Prayer is a central part of many religious traditions. But what is prayer? And how do we do it? How do we separate our religious bias from a spiritual way of prayer?
Defining Your Relationship With Prayer
When it comes to Prayer, there is no One-size-fits-all definition. Peoples’ relationship to prayer differs based on their religious tradition, personal beliefs, and spiritual practices. However, there are some common threads that can help us understand what prayer is and why people do it. In this blog post, we’ll explore some of the different ways people approach prayer and what it means to them.
Overcoming Your Reluctance to Pray
So, by force or favors, you’ve arrived at Step 3. Do these “meeting-makers” really expect, all of the sudden, that you’re going to believe in some omnipresent, invisible, floating Santa Clause, just beyond the clouds and sky? And on top of that, you’re going to start talking to him twice a day?
In a word: yes. That’s exactly what they expect.
Thankfully, we’ve got some fool-proof advice that you can take to the bank, which will never ever fail you, and works exactly 100% of the time:
Fake it. Fudge it. BS it.
Make believe. Pretend.
Imagine you are speaking into the microphone of a transistor radio, catapulting your voice into the outer reaches of the universe. Perhaps you’ll say something like:
“I don’t believe in this. I don’t like doing this. God, this is stupid. I resent this, I’m doing this because I have to. **** this *********.”
Well done! Now, do you expect a friendly Martian to respond with his best wishes in the next 6-10 business days? You don’t.* So why are you doing it?
Mostly, you are doing it so you can answer honestly and in the affirmative when you are asked by newcomers to the program if you pray.
But, to some small extent, and ever so gradually more so, you are doing it because you respect yourself for doing something that you do not like doing, which shows humility, and which does so when no one else is watching.
Making time to pray
The act of prayer is an important part of many people’s lives. Prayer can help us to find peace in troubled times, to give thanks for the good things in our lives, and to ask for guidance and strength. But sometimes it can be difficult to find the time to pray. Life is busy and often demands our full attention. So how can we make time to pray?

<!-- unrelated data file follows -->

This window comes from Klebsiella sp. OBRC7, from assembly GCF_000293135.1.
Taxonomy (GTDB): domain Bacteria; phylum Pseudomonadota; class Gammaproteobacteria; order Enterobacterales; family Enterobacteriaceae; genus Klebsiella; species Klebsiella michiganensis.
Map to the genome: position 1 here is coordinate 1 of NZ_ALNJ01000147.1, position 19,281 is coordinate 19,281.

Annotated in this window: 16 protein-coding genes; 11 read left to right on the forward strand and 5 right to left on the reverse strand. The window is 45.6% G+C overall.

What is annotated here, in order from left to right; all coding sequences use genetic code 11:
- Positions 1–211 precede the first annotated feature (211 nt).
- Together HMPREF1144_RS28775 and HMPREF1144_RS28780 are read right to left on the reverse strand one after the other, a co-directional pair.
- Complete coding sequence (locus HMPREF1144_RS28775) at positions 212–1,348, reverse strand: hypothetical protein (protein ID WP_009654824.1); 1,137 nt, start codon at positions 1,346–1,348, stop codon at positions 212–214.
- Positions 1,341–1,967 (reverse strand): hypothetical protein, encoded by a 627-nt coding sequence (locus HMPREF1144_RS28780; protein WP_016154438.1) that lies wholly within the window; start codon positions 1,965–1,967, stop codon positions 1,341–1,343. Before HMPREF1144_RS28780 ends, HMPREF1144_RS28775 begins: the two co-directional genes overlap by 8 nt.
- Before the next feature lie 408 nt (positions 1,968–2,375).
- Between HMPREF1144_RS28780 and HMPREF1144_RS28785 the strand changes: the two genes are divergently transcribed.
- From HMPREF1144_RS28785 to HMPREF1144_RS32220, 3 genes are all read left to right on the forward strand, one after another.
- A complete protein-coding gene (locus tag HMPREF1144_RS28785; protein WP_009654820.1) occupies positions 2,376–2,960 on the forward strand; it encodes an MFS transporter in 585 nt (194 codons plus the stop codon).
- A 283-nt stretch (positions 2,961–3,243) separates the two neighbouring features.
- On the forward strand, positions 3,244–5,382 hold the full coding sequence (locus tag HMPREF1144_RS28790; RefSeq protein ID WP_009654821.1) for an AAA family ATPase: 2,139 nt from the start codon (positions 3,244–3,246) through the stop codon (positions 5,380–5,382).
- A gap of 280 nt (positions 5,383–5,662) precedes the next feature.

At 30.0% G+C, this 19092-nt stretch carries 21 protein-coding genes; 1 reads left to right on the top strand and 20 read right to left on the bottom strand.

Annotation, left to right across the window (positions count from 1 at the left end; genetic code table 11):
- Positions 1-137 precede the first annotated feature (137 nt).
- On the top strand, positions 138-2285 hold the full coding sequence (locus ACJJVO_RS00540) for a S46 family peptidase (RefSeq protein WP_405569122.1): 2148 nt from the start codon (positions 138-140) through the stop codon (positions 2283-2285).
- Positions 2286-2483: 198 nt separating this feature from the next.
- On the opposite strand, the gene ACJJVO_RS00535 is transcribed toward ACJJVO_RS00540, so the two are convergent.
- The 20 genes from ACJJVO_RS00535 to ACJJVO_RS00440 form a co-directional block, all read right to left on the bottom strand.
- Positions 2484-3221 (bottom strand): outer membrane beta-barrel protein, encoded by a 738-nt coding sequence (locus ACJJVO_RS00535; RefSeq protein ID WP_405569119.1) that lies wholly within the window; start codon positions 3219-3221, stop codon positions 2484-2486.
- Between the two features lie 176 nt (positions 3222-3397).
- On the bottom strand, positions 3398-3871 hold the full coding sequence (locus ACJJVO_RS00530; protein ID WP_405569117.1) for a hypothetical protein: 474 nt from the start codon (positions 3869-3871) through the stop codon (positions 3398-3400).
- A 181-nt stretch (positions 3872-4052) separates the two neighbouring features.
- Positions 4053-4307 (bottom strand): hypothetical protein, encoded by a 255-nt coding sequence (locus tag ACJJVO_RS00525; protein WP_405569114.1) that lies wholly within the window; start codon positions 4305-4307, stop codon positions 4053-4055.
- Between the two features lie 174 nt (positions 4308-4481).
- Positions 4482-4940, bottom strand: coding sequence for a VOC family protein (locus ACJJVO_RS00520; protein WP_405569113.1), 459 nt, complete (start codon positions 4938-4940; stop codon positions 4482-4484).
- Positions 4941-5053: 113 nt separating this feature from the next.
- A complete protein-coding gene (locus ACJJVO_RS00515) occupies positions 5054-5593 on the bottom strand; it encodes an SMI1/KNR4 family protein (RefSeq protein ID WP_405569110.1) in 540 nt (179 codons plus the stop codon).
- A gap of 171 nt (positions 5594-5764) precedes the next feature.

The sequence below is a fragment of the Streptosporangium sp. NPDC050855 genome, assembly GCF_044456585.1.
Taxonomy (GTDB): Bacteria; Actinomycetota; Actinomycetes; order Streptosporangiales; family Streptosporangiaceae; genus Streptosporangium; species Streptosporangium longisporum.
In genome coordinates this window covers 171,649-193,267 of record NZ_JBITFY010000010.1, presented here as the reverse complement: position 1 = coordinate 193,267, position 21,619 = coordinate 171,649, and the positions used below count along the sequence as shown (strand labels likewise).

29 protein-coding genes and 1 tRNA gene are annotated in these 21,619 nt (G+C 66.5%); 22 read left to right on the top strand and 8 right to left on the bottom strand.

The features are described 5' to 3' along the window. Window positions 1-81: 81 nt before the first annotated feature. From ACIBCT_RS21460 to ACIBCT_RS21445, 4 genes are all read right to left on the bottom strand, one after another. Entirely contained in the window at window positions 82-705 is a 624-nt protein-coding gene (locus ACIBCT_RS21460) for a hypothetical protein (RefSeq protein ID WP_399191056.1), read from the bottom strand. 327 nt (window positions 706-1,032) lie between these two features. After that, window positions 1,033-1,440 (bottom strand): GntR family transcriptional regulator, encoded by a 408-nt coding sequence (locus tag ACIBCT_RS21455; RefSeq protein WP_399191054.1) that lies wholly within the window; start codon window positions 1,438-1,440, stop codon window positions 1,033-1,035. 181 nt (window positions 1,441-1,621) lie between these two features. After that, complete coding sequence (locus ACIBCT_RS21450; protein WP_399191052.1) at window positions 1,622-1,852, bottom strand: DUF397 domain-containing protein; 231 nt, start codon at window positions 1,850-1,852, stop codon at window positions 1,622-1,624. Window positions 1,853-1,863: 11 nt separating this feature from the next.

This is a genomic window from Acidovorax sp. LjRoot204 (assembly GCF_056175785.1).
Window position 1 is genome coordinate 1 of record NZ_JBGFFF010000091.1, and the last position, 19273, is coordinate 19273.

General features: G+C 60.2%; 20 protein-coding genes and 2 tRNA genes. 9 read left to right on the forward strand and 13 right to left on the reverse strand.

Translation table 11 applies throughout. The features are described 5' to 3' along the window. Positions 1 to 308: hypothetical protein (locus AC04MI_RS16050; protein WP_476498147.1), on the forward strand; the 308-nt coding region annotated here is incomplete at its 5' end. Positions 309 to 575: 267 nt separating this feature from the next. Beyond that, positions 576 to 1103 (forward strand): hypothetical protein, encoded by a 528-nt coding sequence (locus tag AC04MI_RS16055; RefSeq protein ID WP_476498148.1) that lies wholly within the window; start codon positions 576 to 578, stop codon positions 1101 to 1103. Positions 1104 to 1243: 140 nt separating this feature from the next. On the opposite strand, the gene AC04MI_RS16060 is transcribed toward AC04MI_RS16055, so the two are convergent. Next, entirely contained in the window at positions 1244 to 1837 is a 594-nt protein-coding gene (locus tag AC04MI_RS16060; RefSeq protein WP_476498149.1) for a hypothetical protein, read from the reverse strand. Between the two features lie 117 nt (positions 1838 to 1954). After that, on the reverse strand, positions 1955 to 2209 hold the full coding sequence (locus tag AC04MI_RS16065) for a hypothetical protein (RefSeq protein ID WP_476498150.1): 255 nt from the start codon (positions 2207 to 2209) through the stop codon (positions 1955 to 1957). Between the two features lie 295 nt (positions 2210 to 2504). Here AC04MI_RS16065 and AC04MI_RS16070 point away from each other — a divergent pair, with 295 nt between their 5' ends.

Here are a few suggestions:
- Schedule time for prayer: Set aside a specific time each day for prayer. This can be first thing in the morning, during lunch, in the evening, or whenever you have a moment.
- Keep it short: If you don’t have a lot of time, don’t worry. You can still pray effectively even if you only have a few minutes.
What if You Still Don’t Want to Pray?
Perhaps you refuse to participate in this practice on the basis of your atheism. You are free to do so. And good luck.
However, it must be said that you are staking your resistance upon a conviction which you cannot prove. And this is rather like the pot calling the kettle black. So you cannot much fault us, the kettle, for planting our thumbs upon our noses, waggling our fingers and stating simply but ad nauseam that it takes one to know one.
There are those who will tell you that you do not know what is best for you; that your ideas are no good. We do not say this to you now. We simply ask that you tolerate the feelings of certain discomfort that will arise as you begin this practice. Allow them into the experience. Your prayers are yours and yours alone. Now, tomorrow and always.
Just speak into the microphone.
*You may, however, experience a mind-bending, life-affirming, soul-exponentiating paradigm shift in itty bitty increments, day by day, by day, by day….
If you need help with creating a path for your prayers here is a list of prayers we often say in our recovery.
If you or a loved one is struggling with addiction, Oak Forest Recovery can help be the foundation of a new way of life allowing you to grow the connections in a community committed to spiritual growth.
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